Arise Sir John

Arise Sir John

Readers of the splendid British Catholic weekly, The Tablet, will be delighted to hear that its editor, John Wilkins, was recently made a papal knight. The Tablet is notable for distinguishing between fact and advertorial, and for allowing its writers and correspondents to say what they believe, provided they write clearly and charitably. More precisely, John was made a knight of the Equestian Order of Pope Saint Sylvester I. Since, like any magazine that believes that the truth will set us free, The Tablet has often been accused of disloyalty, the citation that praised the editor for showing loyalty in difficult times is particularly pleasing.

Reward irony

Examined carefully, all awards are exercises in irony. Papal knighthoods are no exception. Pope Sylvester I, for example, never felt any need of horsemen.

He was famous for not going anywhere. Although he was Bishop of Rome when Constantine embraced Christianity, he declined to take part in notable Councils at Arles and at Nicaea. He said he was too old. But Roman stories later placed him at the head of the Councils he had missed, and had Constantine put him over all the other patriarchs, as well as over bishops and secular rulers in the West. This useful legend was punctured by the fearless investigative reporting of the Renaissance scholar Aeneas Sylveas Piccolomini, later himself to become pope. He changed his name to Pius, after Virgil’s hero, Pius Aeneas. He also changed his opinions, and in one of his Bulls urged his readers to ‘Reject Aeneas, listen to Pius’.

The knights of the Equestrian Order of Saint Sylvester I, as every Catholic schoolboy knows, were first put on their saddles by the 19th century Pope Gregory XVI. Gregory ruled the Papal States with severity, and used to call in the Austrian army to sort out dissent there. Papal knighthoods presumably helped secure loyalty and finance for his campaigns. But Gregory may also have had a sentimental attachment to the old order of things, represented by horses, riders and knights. He hated those new fangled railway lines and banned them from the Papal States. In a nice pun, he referred to them, not as chemins de fer, but as chemins d’enfer—Hell’s roadways.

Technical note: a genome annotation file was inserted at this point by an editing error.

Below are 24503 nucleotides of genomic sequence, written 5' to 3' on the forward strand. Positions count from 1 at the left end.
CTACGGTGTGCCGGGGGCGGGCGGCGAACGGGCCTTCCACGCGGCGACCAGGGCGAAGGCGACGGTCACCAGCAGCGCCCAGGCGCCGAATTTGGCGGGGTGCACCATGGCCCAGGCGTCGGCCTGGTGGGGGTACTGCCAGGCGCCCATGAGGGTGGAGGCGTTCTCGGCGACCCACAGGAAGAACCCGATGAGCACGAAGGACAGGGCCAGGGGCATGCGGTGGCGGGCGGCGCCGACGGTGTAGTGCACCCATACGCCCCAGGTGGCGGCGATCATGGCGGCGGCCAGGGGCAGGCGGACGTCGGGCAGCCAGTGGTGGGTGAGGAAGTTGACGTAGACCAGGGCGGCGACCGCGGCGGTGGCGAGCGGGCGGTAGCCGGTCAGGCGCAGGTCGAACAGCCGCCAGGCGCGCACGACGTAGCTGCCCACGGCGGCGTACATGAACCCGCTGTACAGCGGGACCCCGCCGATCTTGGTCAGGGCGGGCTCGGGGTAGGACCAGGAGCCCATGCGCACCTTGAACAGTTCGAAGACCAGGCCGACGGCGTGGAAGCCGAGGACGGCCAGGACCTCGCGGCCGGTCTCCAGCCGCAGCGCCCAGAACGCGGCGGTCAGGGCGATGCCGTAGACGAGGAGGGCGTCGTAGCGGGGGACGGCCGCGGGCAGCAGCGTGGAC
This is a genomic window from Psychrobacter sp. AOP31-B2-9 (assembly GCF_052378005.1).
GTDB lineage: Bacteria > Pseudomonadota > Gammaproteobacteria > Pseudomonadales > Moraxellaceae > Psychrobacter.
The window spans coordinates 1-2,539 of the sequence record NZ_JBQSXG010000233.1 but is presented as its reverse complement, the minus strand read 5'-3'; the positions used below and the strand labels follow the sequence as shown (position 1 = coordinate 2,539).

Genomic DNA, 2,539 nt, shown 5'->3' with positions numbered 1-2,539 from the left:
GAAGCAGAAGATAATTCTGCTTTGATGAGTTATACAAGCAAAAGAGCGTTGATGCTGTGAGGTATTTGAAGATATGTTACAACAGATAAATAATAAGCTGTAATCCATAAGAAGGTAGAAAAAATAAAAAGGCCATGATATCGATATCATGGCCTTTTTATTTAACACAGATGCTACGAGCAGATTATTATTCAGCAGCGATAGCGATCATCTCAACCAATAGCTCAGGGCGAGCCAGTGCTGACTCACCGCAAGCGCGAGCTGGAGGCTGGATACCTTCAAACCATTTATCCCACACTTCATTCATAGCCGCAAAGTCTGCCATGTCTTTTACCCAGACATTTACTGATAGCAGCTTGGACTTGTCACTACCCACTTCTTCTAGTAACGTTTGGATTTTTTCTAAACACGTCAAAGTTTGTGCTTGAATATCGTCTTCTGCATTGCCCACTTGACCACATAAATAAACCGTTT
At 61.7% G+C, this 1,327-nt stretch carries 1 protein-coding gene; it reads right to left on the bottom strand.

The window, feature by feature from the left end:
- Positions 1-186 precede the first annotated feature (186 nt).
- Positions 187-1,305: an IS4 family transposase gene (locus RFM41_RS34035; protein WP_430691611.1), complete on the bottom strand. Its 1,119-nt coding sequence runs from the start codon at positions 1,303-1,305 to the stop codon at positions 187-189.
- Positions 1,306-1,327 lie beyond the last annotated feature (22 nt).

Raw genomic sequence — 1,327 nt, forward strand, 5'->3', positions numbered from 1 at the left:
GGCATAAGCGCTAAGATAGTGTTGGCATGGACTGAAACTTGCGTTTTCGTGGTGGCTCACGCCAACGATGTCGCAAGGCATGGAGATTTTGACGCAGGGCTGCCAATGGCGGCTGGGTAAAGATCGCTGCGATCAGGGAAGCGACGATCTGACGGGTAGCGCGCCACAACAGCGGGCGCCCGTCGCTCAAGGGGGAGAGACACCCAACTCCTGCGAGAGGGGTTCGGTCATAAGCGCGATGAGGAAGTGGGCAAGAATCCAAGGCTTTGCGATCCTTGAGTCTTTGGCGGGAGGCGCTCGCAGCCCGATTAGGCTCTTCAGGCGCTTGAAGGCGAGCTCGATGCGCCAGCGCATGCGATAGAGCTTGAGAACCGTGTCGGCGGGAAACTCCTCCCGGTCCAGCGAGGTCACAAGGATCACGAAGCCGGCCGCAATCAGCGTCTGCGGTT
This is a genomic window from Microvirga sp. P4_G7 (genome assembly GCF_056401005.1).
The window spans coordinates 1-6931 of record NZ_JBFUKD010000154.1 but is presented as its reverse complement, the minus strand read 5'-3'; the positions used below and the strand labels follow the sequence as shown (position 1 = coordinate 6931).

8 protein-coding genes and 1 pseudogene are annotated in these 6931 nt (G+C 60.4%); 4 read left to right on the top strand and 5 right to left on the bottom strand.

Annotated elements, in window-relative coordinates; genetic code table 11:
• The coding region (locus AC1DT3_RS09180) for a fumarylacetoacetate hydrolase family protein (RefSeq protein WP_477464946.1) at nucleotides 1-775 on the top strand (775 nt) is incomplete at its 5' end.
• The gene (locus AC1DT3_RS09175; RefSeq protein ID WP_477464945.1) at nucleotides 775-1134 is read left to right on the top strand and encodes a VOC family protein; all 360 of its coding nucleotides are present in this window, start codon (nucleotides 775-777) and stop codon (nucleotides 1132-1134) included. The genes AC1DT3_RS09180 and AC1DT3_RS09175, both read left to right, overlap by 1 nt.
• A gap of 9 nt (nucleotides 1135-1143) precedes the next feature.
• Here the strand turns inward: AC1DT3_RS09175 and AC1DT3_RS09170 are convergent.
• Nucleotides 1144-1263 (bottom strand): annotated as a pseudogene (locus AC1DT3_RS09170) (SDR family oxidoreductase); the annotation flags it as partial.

So long, farewell

Voyager 1 is our real-life Starship Enterprise. As it has now passed 90 astronomical units (AU) from the Sun, or 13.5 billion kilometres, it earns its place as the ‘most distant human-made object in the universe’. Having successfully completed its mission of buzzing Jupiter and Saturn, beaming back images of far-flung planets and data on magnetic fields, ultraviolet light, cosmic rays and plasma waves, Voyager 1 is now headed for some long-distance R and R.

Voyager 1 has sufficient power and fuel to last until 2020, and looks set to escape our solar system. NASA predicts that in about 40,000 years, Voyager 1 will drift within 1.6 light years (14.95 trillion kilometres) of AC+79 3888, a star in the constellation of Camelopardalis, lending new meaning to the phrase ‘saw the light on and thought I’d drop in’. NASA also advises that Voyager 2 will pass 4.3 light years (40 trillion kilometres) from Sirius, the brightest star in the sky, in around 296,000 years’ time.

Voyager 1 is also carrying images and recordings of life on Earth should it encounter alien life in its travels. After all, one wouldn’t want to arrive at the neighbours empty-handed.

Rocket fuel

It may have escaped some that 2003 is the 125th anniversary of the Essay Prize offered by the South Australian Band of Hope and the Total Temperance League. According to Charles Gent in his genial new book, Mixed Dozen: The story of Australian winemaking since 1788 (Duffy & Snellgrove), the prize was won by Rev. Henry Burgess for his essay, ‘The Fruit of the Vine’. Burgess argued that wine rotted all the bodily organs, filled the prisons and caused insanity. He believed that Australian wine was particularly noxious. Gent remarks in exculpation, however, that Burgess did not repeat the assertion of some advocates of abstinence, that those who drank alcohol were liable spontaneously to combust.



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